It’s no surprise that when he leaves the Maverick building later in the evening, a new gray BMW 840ci is waiting in the parking lot.

So he finally got his BMW?

“Oh,” he says. “This is my second one.”

Hungry for success in the pop world, Oseary set out at 16 on a systematic search at Beverly Hills High to meet students whose parents worked in the entertainment business. He tried to arrange meetings with many of the famous parents, including, he says, Michael Landon, Peter Guber, Smokey Robinson. No luck.

But Bernie Brillstein, whose clients over the years have ranged from Dan Aykroyd and the late John Belushi to Garry Shandling, agreed to see him.

“He was a friend of my sons, Nicholas and David, but when he came into the room, he had this presence, . . . this real positive vibe, . . . a tremendous belief in himself and what he could do,” Brillstein recalls. “How many kids, other than Michael Jordan, do you know who are that focused at 16?

“There was something about him that made me want to help him. Now believe me, I don’t say this often, but I told him I’d give him 25 grand to get started and if he did well, he could pay me back . . . if not, forget the money. He was stunned.”

But, Brillstein continues, “Listen to this. He didn’t take the money. I couldn’t believe it. Instead, he asked me to make three phone calls . . . of introduction.”

None of the calls led anywhere, but Oseary’s meeting with Freddy DeMann, the parent of another Beverly Hills High School student, opened the door.

By this time, Oseary had already decided that his role in pop would be behind the scenes rather than as a performer. He had made friends with Poorman, a celebrated KROQ disc jockey in the late ‘80s, and with rapper Ice-T, who spread the word among other young rappers that Oseary was someone who could help advance their careers.

Oseary took one of the tapes sent to him by a rap hopeful and played it for DeMann, who has managed Madonna throughout her career and formerly co-managed Michael Jackson. DeMann was impressed by both the tape and the youngster. He told Oseary to keep in touch.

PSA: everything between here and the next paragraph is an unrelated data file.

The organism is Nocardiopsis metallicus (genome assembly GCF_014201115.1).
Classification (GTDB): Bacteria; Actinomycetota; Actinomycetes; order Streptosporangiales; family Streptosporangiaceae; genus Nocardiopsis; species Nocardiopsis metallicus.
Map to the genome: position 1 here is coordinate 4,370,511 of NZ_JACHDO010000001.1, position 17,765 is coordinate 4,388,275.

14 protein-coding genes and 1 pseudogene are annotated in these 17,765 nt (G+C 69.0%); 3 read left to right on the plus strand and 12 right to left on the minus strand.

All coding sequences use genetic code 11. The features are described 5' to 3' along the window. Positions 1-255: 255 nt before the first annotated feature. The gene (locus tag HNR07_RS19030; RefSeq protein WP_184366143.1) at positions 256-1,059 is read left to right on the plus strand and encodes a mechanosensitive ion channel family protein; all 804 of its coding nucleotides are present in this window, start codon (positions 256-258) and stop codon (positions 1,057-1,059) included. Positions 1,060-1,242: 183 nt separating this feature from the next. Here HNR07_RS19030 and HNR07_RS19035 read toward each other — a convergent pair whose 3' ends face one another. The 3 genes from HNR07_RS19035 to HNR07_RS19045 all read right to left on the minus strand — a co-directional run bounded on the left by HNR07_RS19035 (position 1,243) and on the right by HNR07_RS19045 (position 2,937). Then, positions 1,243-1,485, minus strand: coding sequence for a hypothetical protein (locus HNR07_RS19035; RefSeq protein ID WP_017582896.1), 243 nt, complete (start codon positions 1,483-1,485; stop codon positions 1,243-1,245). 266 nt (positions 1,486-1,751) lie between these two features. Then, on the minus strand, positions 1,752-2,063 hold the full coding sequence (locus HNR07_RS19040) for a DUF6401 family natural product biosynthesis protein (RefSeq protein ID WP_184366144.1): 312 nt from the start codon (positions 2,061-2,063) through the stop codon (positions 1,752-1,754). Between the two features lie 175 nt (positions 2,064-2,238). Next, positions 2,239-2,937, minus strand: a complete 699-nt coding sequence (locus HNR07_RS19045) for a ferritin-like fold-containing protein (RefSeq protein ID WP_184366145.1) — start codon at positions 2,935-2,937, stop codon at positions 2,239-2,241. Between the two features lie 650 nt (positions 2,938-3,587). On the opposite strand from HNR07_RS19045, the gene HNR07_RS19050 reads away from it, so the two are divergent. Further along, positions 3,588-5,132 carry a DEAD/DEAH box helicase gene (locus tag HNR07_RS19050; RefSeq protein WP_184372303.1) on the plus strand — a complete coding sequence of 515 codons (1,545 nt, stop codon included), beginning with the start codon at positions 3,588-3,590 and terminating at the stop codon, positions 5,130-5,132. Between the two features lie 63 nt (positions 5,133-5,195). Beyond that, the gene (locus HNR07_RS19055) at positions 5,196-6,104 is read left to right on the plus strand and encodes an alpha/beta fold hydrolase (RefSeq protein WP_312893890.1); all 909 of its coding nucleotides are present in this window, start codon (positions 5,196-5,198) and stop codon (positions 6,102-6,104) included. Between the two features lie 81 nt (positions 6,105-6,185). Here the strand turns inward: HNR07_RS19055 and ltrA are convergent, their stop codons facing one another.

After high school, Oseary started managing some of the rap groups while attending Cal State Northridge and got one of them, Hen Gee & Evil E, a contract with Elektra Records. With that, he went back to DeMann, who gave him office space. No money, just a desk and a phone.

When putting Maverick together about two years later, DeMann interviewed numerous people who were already working in A&R; (talent acquisition and development), but he didn’t find anyone who impressed him as much as the kid down the hall.

“What amazed me when I first met him was how confident he was and how focused he was for an 18-year-old,” Madonna recalls. “Guy wants to learn and he has a lot of humility. If you say, ‘You don’t know what you’re talking about, go read this book or see this art exhibit,’ he will read the book or see the exhibit.”

DeMann uses some of the same words: “smart, focused, quick learner.”

Once on board at Maverick, Oseary followed his instincts and tried to sign bands he liked, shifting his focus from rap to rock. Even though the company had no track record, he went after Hole and Rage Against the Machine, which went to Geffen and Epic, respectively, in the early ‘90s.

He finally brought Candlebox, one of the many rock bands to emerge from the Seattle grunge scene, to the label in 1992. The group’s debut album, “Candlebox,” sold 3.5 million copies. Oseary was 20. Then, in 1994, Morissette.

“I got a call from my attorney Ken Hertz who asked if I would meet this girl who was having a hard time getting a deal. So, she comes in with [producer/co-writer] Glen Ballard and they played a tape and I lost my mind . . . the first song. I told Freddy that it was unbelievable, amazing.”

About Oseary, Ballard says, “His reaction to music is visceral. He trusts his instincts and his tastes, which takes courage in this business. He responds to what he likes, and that’s exactly what he did in the case of Alanis. I had never really encountered someone of any age who was willing to commit himself so fully.”